Maker Studios, a Disney-owned collection of thousands of YouTube channels, announced Monday night that it had cut ties with 27-year-old Felix Kjellberg, a.k.a. PewDiePie, the most popular YouTube star in the world. The decision was made after a Wall Street Journal report highlighted he had posted multiple videos featuring anti-Semitic imagery.
According to the newspaper, PewDiePie showed a clip from a Hitler speech on Sept. 24, posted swastikas drawn by his fans on Oct. 15, and watched a Hitler video in a brown military uniform to conclude a Dec. 8 video. PewDiePie also reportedly played the Nazi Party anthem in a Jan. 14 video and gave a “very brief Nazi salute with a Hitler voice-over saying ‘Sieg Heil’ and the text ‘Nazi Confirmed'” in a Feb. 5 video. Most of these videos have since then been pulled from YouTube.
In a statement to Variety, Maker Studios acknowledges, “Felix has created a following by being provocative and irreverent, [but] he clearly went too far in this case and the resulting videos are inappropriate. Maker Studios has made the decision to end our affiliation with him going forward.”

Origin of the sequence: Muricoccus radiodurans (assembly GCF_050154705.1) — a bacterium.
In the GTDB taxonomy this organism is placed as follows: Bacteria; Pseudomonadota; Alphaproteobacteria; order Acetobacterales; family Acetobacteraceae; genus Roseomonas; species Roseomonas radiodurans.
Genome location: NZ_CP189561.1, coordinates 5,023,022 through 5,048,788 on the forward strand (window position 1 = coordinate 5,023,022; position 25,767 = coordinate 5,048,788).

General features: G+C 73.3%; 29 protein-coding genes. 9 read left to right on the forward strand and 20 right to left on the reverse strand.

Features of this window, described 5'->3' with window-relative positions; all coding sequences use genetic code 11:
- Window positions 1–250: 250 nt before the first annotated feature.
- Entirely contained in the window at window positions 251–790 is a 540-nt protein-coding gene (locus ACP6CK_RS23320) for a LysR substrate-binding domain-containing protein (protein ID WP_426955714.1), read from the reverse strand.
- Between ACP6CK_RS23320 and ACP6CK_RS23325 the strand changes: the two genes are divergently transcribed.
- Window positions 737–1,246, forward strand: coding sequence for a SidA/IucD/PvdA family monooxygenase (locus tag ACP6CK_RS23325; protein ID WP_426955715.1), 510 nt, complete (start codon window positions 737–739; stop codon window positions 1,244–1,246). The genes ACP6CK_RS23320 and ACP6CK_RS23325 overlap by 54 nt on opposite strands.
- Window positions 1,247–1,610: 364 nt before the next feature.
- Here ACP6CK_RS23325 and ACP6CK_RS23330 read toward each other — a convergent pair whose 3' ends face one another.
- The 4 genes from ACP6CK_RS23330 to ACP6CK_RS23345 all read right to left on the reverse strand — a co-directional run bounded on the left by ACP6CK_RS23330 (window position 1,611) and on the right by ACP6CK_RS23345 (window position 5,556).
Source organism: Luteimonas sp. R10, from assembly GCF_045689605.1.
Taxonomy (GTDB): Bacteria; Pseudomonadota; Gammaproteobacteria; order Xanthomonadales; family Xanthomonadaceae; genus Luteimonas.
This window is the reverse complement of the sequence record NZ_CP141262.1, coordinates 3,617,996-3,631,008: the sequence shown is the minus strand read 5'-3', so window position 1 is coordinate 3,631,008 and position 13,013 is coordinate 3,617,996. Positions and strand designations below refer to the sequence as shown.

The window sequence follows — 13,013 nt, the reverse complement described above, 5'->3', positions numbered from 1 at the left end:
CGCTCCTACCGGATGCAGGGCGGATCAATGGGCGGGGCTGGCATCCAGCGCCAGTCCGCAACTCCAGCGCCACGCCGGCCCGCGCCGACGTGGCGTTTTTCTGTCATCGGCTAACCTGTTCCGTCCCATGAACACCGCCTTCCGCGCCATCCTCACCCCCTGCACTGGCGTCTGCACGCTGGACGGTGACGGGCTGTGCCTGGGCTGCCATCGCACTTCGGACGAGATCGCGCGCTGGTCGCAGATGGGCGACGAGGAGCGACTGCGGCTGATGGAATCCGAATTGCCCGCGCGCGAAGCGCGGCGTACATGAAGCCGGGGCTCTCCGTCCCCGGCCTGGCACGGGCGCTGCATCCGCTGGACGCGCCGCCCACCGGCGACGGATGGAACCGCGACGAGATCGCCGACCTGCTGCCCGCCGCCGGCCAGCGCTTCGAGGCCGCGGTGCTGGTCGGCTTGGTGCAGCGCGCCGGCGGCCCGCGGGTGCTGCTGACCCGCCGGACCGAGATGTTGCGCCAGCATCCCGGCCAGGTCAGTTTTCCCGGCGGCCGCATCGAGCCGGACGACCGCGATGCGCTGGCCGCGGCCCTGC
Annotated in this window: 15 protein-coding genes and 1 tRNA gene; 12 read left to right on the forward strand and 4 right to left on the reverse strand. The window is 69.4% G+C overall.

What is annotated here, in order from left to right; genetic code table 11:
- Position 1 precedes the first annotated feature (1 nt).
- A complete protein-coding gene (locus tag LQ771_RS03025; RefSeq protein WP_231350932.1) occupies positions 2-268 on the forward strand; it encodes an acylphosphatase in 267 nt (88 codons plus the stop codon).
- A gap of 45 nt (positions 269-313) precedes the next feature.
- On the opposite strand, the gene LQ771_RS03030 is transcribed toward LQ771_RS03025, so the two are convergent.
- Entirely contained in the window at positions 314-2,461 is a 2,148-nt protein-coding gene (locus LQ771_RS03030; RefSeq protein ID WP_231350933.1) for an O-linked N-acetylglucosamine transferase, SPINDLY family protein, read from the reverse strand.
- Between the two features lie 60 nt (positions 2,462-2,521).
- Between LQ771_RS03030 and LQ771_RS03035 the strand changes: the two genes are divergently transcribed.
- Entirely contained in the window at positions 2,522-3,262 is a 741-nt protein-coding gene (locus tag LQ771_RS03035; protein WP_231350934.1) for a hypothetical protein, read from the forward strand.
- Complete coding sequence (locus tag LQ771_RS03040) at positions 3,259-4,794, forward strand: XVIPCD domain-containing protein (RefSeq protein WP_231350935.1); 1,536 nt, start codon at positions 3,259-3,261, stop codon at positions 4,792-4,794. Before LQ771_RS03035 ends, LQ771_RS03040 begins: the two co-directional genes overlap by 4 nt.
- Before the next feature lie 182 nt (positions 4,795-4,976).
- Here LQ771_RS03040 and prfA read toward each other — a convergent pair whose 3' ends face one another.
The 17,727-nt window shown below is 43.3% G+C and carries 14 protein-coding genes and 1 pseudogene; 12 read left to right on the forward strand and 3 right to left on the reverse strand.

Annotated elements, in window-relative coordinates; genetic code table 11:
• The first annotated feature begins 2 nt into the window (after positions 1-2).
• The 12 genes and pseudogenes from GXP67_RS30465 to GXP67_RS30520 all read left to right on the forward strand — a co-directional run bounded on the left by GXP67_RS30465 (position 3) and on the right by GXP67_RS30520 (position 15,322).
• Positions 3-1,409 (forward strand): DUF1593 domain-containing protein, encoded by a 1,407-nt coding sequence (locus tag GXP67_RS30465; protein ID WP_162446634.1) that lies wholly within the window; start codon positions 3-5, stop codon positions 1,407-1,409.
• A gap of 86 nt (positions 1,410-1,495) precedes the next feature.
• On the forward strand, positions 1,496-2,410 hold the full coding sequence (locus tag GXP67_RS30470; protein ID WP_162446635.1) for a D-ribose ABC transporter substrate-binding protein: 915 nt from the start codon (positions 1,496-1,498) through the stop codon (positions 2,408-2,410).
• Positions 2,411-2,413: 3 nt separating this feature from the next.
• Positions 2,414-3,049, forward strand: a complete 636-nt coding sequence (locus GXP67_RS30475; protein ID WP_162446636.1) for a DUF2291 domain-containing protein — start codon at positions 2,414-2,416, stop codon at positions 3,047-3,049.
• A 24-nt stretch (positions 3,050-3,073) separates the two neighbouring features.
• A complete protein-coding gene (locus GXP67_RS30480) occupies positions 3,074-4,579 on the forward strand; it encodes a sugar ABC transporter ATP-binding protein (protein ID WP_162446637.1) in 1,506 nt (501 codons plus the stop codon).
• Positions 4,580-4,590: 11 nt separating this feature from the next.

Just hours after after Disney’s decision, YouTube also turned its back on PewDiePie. A company spokesperson confirmed to The Verge earlier this morning that the second season of PewDiePie’s original series, “Scare PewDiePie,” would not appear on YouTube’s paid advertising-free streaming service, YouTube Red. On top that, PewDiePie’s channel has also been removed from Google Preferred, an advertising platform that aggregates content, making it easier for content creators to obtain brand sponsorships. PewDiePie will probably see a decline in income because of that, since brands tend to pay extra to reach targeted audiences of a ‘Preferred’ creator.
PewDiePie reacted to the anti-Semitic turmoil Sunday in a post on his Tumblr account, saying “in no way [am I] supporting any kind of hateful attitudes. I know my audience understands that and that is why they come to my channel. Though this was not my intention, I understand that these jokes were ultimately offensive. As laughable as it is to believe that I might actually endorse these people, to anyone unsure on my standpoint regarding hate-based groups: No, I don’t support these people in any way.”
A few days after the story broke, PewDiePie also officially reacted to everything on YouTube. In this response, the 27-year-old blames the Wall Street Journal, and any other media outlet for that matter, for taking things out of context. He also wonders why so many people are celebrating the cancellation of his show. “I’m just an amateur comedian, trying to be funny.” He concludes by repeating he doesn’t endorse any hate group, saying he’ll keep making YouTube videos, and thanking everyone for the support he received over these past days.
Check out his 11-minute response here: